Move over, Anthony Weiner! The New York City ballot this fall will have to make room for not just one disgraced ex-pol running for redemption on the taxpayers’ dime. Joining the King of the Selfies on the ballot will be former Governor Eliot Spitzer, who was forced to resign after his patronage of high-priced prostitutes became public knowledge. Spitzer wants taxpayers in the Big Apple to trust him with their money:
That Spitzer is running for office again isn’t terribly surprising. He clearly regretted his decision to resign as Empire State governor in March 2008 amid revelations that he had taken part in a high-priced prostitution ring. And as soon as 2009, Spitzer made clear he wanted to return to politics.
Political creatures — and Spitzer is one through and through — find a way back into politics. The question for Spitzer, as it was for fellow disgraced politician Anthony Weiner, was when — not if — he would run again. And now Spitzer and Weiner, who is running for mayor, will appear on the same primary ballot this fall. (Before you make too many “Spitzer = Weiner” observations, read this piece by Ben Smith on how the two men are nothing alike.)
The real question as it relates to Spitzer is whether he can win. The answer, according to interviews with a handful of New York City political consultant types, is quite clearly “yes.”
“He wants back into public life and this is the first real opportunity,” explained Hank Sheinkopf, a Democratic political consultant based in New York. “He can win because he has a name, dough, and looks like the expert in a financial position.”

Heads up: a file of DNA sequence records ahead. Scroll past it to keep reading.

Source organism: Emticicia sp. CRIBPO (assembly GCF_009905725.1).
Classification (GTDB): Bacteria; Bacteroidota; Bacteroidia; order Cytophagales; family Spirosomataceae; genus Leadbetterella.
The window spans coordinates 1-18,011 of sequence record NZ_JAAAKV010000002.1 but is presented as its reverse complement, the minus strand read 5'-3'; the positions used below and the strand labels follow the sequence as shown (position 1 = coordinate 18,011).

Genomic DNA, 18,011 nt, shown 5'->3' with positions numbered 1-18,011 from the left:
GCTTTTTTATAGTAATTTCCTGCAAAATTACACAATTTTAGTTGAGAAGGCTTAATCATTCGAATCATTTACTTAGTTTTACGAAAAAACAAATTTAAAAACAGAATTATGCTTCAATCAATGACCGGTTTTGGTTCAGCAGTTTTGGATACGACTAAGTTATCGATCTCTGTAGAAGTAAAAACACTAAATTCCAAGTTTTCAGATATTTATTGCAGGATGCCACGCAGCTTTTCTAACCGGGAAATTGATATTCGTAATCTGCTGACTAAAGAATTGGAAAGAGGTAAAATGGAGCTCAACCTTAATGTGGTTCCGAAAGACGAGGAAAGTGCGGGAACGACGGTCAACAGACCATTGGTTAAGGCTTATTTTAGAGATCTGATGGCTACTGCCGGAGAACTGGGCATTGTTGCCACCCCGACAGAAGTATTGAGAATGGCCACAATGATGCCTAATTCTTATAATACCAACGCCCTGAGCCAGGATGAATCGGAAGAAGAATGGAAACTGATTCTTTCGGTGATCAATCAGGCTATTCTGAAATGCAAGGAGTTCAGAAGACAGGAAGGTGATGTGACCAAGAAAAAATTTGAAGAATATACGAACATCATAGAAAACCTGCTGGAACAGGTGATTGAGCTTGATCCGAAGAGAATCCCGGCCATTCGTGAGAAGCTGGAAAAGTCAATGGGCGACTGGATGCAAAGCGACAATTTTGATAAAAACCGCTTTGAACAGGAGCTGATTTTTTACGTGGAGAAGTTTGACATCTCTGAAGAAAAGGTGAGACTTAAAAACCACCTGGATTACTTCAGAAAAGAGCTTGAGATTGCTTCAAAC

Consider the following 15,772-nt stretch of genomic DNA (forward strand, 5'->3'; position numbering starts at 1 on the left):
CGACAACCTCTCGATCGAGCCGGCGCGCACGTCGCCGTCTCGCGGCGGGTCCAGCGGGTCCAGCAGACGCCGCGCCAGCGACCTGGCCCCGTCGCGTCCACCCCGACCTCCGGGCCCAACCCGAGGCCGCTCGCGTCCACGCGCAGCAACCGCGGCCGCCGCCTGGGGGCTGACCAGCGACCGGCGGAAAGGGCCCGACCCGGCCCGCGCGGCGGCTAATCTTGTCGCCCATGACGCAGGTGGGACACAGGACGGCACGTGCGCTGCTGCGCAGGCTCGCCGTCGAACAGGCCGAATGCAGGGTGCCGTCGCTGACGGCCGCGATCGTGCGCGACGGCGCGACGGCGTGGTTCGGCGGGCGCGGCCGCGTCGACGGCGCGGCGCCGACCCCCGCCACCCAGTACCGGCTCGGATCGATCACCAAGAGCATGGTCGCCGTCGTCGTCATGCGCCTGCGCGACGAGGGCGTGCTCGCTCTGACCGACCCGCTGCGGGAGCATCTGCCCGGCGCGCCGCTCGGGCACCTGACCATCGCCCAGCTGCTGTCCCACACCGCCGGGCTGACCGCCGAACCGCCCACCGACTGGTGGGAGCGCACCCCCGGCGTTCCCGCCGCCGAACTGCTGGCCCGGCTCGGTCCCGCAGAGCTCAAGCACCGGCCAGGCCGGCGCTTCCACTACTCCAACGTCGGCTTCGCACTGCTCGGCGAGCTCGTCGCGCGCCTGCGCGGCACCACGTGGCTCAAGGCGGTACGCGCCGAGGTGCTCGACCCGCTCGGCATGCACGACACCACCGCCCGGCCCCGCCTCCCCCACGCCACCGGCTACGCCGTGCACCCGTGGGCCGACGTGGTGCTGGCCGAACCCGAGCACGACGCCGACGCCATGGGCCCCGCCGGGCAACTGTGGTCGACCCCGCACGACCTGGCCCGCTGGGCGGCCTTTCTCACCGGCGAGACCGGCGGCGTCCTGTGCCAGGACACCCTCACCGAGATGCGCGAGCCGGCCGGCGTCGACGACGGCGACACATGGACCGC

With Mr. Spitzer’s name recognition and three million Democrats in the city, this should not be a difficult task, but he plans to flood the streets and supermarkets with some 100 signature gatherers starting on Monday.
“I am going to be on the street corners,” he said. “We will be out across the city.”
Say, wasn’t that what got Spitzer in trouble the first time?
And as if the election hadn’t turned into a big enough joke, Spitzer’s going to face a tough competitor:
In a twist of irony, Kristin Davis, the “Manhattan Madam” who admits she supplied Spitzer with escorts, is running as the libertarian candidate for the office Spitzer announced Sunday night he’s running for.
“Kristin Davis vs Eliot Spitzer for NYC comptroller!” Roger Stone, her political consultant, tweeted Sunday night in celebration of Spitzer’s announcement.
With Stone’s help, Davis — convicted in 2008 of promoting prostitution sent to prison for four months — has enjoyed publicly taunting Spitzer. She ran for governor of New York in 2010, for example, and previously threatened to run against Spitzer in 2009 if he ran for state comptroller.
Davis announced this spring that she’d run for the city’s comptroller position. According to her website, she is running on a platform of “legalization, regulation and taxation” of marijuana in the city. “We sell regulate and tax tobacco and alcohol, both more damaging to public health than pot.”
If it’s possible to take any of this seriously, here’s a question for New York City voters. Do you see elections as a way to make rational choices about public-sector leadership, or a platform for self-centered politicians to demand absolution for their past transgressions? If it’s the latter, then this ballot is perfectly crafted for the occasion. If it’s the former, voters in the city should make it clear that public service is about the public and not the bruised egos of those who broke trust when voters offered it to them earlier.